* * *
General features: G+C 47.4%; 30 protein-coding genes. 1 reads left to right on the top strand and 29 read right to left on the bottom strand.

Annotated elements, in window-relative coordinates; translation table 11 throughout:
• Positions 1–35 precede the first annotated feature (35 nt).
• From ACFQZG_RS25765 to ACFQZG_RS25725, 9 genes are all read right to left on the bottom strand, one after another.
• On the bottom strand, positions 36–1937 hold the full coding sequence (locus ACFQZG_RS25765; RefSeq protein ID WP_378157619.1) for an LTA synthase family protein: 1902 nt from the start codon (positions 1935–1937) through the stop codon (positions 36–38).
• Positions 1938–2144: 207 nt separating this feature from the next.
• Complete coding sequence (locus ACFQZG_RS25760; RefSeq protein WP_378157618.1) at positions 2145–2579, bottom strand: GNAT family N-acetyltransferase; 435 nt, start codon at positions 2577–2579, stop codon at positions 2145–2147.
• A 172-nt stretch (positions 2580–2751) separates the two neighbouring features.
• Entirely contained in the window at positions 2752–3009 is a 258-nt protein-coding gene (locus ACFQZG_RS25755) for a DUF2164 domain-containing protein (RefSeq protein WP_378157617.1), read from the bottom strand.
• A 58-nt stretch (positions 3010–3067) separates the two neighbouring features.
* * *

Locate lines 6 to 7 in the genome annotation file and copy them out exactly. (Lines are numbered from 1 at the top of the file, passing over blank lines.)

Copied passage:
• Positions 1938–2144: 207 nt separating this feature from the next.
• Complete coding sequence (locus ACFQZG_RS25760; RefSeq protein WP_378157618.1) at positions 2145–2579, bottom strand: GNAT family N-acetyltransferase; 435 nt, start codon at positions 2577–2579, stop codon at positions 2145–2147.